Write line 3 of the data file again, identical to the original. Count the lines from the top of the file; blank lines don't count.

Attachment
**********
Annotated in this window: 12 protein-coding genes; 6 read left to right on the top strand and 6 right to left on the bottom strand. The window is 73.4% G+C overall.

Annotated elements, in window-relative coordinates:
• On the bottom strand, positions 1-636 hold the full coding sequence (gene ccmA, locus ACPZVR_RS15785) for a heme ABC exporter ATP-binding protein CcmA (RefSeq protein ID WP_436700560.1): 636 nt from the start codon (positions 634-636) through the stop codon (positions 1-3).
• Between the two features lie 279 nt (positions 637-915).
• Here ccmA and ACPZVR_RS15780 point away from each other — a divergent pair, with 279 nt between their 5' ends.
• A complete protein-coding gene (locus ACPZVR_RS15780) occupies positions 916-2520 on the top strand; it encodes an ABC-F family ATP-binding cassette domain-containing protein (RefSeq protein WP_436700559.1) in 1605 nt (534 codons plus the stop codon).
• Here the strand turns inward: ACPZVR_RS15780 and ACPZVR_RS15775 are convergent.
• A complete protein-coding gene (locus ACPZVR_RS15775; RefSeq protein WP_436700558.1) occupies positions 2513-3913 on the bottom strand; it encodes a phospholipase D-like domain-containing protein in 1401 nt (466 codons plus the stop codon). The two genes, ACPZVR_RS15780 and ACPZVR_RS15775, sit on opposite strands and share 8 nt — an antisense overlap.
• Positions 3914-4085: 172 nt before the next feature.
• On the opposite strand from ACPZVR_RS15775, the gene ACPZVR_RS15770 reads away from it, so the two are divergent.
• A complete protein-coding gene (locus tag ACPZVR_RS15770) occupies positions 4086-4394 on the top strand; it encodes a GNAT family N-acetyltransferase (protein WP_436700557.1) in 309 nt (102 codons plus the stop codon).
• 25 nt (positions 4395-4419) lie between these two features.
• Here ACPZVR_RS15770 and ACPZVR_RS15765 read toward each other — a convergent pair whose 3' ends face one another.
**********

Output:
• On the bottom strand, positions 1-636 hold the full coding sequence (gene ccmA, locus ACPZVR_RS15785) for a heme ABC exporter ATP-binding protein CcmA (RefSeq protein ID WP_436700560.1): 636 nt from the start codon (positions 634-636) through the stop codon (positions 1-3).